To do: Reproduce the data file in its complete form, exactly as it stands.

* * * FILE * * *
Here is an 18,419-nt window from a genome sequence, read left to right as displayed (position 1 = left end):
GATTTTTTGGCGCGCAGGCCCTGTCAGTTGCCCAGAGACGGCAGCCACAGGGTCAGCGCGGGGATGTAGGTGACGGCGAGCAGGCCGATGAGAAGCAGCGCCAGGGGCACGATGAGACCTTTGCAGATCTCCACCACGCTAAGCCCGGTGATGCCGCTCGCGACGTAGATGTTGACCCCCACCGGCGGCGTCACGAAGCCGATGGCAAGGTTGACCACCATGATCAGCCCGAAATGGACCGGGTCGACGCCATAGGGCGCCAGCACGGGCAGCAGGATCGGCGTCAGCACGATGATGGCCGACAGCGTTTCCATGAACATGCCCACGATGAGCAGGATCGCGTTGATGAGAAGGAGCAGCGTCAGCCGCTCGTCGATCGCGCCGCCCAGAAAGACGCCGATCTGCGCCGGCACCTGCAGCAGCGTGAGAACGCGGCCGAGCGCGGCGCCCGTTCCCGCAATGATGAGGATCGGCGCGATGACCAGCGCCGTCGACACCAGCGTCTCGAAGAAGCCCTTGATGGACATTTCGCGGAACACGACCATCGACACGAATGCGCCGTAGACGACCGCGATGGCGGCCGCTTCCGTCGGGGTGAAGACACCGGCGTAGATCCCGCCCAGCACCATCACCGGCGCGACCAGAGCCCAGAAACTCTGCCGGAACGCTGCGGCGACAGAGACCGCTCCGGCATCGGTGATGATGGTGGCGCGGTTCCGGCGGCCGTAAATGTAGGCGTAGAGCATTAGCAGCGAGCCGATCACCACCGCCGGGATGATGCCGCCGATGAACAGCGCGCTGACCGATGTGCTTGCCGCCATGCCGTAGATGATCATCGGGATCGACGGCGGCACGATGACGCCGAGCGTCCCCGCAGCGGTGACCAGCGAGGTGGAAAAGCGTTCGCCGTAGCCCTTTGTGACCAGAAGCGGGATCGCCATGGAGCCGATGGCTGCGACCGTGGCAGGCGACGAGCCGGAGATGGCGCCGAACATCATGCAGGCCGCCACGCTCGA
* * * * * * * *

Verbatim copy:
Here is an 18,419-nt window from a genome sequence, read left to right as displayed (position 1 = left end):
GATTTTTTGGCGCGCAGGCCCTGTCAGTTGCCCAGAGACGGCAGCCACAGGGTCAGCGCGGGGATGTAGGTGACGGCGAGCAGGCCGATGAGAAGCAGCGCCAGGGGCACGATGAGACCTTTGCAGATCTCCACCACGCTAAGCCCGGTGATGCCGCTCGCGACGTAGATGTTGACCCCCACCGGCGGCGTCACGAAGCCGATGGCAAGGTTGACCACCATGATCAGCCCGAAATGGACCGGGTCGACGCCATAGGGCGCCAGCACGGGCAGCAGGATCGGCGTCAGCACGATGATGGCCGACAGCGTTTCCATGAACATGCCCACGATGAGCAGGATCGCGTTGATGAGAAGGAGCAGCGTCAGCCGCTCGTCGATCGCGCCGCCCAGAAAGACGCCGATCTGCGCCGGCACCTGCAGCAGCGTGAGAACGCGGCCGAGCGCGGCGCCCGTTCCCGCAATGATGAGGATCGGCGCGATGACCAGCGCCGTCGACACCAGCGTCTCGAAGAAGCCCTTGATGGACATTTCGCGGAACACGACCATCGACACGAATGCGCCGTAGACGACCGCGATGGCGGCCGCTTCCGTCGGGGTGAAGACACCGGCGTAGATCCCGCCCAGCACCATCACCGGCGCGACCAGAGCCCAGAAACTCTGCCGGAACGCTGCGGCGACAGAGACCGCTCCGGCATCGGTGATGATGGTGGCGCGGTTCCGGCGGCCGTAAATGTAGGCGTAGAGCATTAGCAGCGAGCCGATCACCACCGCCGGGATGATGCCGCCGATGAACAGCGCGCTGACCGATGTGCTTGCCGCCATGCCGTAGATGATCATCGGGATCGACGGCGGCACGATGACGCCGAGCGTCCCCGCAGCGGTGACCAGCGAGGTGGAAAAGCGTTCGCCGTAGCCCTTTGTGACCAGAAGCGGGATCGCCATGGAGCCGATGGCTGCGACCGTGGCAGGCGACGAGCCGGAGATGGCGCCGAACATCATGCAGGCCGCCACGCTCGA